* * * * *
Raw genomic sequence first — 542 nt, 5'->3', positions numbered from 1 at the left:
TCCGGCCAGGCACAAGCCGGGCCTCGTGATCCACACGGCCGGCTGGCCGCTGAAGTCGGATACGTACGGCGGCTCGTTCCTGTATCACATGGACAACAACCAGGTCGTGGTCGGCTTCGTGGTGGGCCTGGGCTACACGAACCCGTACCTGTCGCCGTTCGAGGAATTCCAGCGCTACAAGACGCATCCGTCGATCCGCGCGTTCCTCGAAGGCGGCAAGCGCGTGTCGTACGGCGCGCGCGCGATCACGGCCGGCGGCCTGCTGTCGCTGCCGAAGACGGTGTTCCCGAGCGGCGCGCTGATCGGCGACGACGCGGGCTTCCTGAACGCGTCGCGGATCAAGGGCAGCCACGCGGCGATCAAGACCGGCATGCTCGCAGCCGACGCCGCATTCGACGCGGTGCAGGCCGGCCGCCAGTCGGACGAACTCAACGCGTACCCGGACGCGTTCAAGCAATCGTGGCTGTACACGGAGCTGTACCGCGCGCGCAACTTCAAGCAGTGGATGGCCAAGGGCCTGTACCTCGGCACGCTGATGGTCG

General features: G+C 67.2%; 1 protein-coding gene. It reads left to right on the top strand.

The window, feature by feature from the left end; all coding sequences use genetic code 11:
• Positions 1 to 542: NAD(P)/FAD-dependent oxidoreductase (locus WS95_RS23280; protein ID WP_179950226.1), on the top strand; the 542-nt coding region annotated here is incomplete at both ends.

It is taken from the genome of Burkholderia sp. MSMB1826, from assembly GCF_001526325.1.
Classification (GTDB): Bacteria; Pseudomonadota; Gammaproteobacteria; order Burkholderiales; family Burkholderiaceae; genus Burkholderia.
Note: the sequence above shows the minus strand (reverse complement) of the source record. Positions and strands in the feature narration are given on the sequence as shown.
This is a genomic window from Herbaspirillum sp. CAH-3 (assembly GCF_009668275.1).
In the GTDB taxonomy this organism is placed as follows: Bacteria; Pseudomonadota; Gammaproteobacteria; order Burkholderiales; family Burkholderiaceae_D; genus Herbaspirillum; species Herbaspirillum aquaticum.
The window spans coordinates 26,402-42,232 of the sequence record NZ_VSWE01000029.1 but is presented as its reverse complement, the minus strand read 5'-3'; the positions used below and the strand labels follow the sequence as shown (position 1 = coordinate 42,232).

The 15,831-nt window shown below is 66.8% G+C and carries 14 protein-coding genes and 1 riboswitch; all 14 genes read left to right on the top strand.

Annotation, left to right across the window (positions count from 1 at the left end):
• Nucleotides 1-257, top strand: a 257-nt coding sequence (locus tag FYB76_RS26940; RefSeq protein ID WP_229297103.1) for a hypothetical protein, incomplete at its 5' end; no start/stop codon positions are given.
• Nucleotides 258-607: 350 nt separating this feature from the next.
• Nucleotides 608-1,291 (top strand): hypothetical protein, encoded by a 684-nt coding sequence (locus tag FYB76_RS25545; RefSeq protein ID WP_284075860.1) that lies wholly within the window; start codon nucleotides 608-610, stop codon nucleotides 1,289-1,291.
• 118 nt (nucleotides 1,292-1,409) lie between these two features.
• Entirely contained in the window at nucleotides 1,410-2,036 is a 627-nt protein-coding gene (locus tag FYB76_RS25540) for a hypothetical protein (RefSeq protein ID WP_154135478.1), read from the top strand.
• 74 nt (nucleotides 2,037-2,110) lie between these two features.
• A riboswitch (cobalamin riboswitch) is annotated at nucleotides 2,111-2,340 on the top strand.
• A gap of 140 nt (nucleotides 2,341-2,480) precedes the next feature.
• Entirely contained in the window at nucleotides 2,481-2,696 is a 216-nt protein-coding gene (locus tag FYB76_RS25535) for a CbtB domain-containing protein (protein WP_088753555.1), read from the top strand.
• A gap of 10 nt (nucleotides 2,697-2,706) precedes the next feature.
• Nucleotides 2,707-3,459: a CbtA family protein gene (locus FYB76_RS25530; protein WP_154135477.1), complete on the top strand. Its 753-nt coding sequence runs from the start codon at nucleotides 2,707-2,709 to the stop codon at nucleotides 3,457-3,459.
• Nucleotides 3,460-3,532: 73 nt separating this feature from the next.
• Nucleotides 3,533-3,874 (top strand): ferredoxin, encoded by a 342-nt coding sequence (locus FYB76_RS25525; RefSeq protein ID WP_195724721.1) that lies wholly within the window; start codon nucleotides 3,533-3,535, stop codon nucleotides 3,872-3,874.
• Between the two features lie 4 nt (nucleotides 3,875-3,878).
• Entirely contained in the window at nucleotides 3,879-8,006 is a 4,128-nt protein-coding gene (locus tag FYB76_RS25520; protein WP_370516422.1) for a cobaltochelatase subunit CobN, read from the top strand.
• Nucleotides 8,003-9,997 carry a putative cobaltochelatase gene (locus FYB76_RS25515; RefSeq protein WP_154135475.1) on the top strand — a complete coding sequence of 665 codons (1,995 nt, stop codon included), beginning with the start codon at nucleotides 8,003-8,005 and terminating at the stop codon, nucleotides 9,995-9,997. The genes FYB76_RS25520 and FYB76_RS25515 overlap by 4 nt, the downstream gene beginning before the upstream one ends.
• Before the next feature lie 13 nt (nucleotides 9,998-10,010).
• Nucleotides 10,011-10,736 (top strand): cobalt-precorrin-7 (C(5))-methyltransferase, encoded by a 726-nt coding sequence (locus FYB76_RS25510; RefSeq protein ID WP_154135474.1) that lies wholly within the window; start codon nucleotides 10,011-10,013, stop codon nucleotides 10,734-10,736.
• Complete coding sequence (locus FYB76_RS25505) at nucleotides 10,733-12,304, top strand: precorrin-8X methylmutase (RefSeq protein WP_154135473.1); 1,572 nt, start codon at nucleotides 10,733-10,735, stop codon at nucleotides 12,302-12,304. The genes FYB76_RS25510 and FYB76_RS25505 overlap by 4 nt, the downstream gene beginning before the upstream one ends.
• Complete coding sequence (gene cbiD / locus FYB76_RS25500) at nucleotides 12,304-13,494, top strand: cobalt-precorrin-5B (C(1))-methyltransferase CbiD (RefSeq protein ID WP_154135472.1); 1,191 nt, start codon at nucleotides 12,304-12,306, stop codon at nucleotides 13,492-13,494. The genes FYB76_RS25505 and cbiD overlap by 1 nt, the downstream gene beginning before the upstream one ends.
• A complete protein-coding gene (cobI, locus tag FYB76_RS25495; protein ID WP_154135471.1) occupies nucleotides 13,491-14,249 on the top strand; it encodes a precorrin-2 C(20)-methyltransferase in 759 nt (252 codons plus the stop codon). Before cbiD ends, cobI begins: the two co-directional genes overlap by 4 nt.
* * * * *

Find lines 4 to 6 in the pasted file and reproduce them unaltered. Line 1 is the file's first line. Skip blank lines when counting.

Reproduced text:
The window, feature by feature from the left end; all coding sequences use genetic code 11:
• Positions 1 to 542: NAD(P)/FAD-dependent oxidoreductase (locus WS95_RS23280; protein ID WP_179950226.1), on the top strand; the 542-nt coding region annotated here is incomplete at both ends.

It is taken from the genome of Burkholderia sp. MSMB1826, from assembly GCF_001526325.1.